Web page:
Remi Pearce, of Ilam Primary School, asks :-

How do you know the IQ of a person?

Basil O'Connor, a retired psychologist, responded.

A scientist knows the IQ of a person by the scores obtained from an intelligence test. I usually gave two tests for greater accuracy.

The first test was in the form of multiple choice questions about parts missing from geometrical patterns. The second, more comprehensive, test used questions based on general knowledge, comprehension, memory, reasoning ability and practical problems such as jigsaws. In each section the problems became progressively more difficult.

In either case the person is assigned an IQ by comparing their performance with that of people of a similar age. Tables of the latter are available to psychologists.

A single number is not very meaningful so the person is usually given the grouping in which their scores belong, for example Low Normal, Average, Bright Normal, Superior etc., as well as measured strengths and weaknesses.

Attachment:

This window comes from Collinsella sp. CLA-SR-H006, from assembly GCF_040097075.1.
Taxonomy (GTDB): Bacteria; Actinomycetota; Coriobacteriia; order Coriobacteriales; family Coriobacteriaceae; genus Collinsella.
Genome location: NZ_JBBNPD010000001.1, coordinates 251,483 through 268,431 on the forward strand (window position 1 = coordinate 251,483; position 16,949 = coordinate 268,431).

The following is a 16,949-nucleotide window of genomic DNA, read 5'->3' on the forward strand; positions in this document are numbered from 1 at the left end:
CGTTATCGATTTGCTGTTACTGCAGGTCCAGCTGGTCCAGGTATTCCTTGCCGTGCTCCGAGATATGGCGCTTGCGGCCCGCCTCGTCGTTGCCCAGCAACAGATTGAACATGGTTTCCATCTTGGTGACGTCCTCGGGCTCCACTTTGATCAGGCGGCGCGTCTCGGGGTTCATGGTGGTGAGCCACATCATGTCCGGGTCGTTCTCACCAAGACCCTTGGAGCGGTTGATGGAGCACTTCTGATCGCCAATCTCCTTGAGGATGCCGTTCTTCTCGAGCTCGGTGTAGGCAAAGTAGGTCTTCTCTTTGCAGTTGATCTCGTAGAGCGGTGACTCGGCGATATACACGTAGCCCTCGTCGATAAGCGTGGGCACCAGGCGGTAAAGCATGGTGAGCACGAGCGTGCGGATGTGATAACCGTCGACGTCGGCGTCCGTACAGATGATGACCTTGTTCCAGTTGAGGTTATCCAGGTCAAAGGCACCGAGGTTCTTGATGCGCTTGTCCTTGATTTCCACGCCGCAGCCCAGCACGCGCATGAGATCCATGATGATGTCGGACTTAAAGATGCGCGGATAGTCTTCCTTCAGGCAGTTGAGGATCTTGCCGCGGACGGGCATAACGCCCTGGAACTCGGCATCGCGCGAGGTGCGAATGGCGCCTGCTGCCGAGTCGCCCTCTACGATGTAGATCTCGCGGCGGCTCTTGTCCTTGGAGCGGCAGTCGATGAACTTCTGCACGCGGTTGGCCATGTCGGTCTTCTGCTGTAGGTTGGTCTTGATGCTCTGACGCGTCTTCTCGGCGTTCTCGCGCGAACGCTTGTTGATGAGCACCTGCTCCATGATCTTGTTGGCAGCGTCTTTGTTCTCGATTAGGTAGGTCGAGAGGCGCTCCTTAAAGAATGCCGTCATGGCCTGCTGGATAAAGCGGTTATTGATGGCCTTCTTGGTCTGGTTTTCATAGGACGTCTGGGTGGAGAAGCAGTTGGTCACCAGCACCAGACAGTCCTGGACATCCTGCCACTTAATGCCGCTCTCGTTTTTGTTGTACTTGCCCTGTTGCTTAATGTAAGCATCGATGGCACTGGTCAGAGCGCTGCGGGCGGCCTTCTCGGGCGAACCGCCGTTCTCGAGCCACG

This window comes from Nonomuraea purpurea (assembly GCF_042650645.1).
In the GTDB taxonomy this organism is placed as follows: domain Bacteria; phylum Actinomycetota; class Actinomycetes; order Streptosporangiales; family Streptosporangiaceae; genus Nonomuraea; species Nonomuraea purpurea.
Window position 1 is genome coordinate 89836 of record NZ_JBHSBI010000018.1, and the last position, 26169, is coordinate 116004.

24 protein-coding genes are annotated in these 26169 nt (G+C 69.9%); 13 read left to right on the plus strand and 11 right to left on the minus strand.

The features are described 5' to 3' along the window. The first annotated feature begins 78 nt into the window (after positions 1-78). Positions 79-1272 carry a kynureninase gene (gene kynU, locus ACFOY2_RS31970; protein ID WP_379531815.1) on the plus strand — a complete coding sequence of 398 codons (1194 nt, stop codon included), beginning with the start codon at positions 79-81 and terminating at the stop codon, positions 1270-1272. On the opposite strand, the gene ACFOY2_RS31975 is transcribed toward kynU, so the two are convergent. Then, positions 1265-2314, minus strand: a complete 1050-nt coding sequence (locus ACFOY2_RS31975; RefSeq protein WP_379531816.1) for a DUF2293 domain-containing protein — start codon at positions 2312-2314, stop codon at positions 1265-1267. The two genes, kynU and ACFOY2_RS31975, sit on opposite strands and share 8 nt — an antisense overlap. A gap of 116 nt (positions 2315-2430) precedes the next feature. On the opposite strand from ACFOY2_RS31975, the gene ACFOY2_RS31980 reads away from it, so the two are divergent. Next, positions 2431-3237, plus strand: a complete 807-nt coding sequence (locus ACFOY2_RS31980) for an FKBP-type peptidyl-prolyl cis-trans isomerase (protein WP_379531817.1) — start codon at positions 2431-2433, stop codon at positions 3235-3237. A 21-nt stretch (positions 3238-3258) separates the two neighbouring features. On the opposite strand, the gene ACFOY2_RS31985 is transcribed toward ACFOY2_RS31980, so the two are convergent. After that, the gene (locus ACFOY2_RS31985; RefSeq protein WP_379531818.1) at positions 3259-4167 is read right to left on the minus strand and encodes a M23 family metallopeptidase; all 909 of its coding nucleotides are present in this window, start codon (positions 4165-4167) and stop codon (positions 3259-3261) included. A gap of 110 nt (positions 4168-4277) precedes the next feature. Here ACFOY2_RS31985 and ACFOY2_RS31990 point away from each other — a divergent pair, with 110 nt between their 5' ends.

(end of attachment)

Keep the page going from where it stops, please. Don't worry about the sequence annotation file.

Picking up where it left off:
Better still, several IQ's are measured. For example, Verbal IQ from tests involving word problems, Practical IQ from tests involving both hands and brain and General IQ.

This is all rather like judging people on their sporting ability by judging their ability at several sports then giving an overall grade and comparing that grade with all other people of the same age.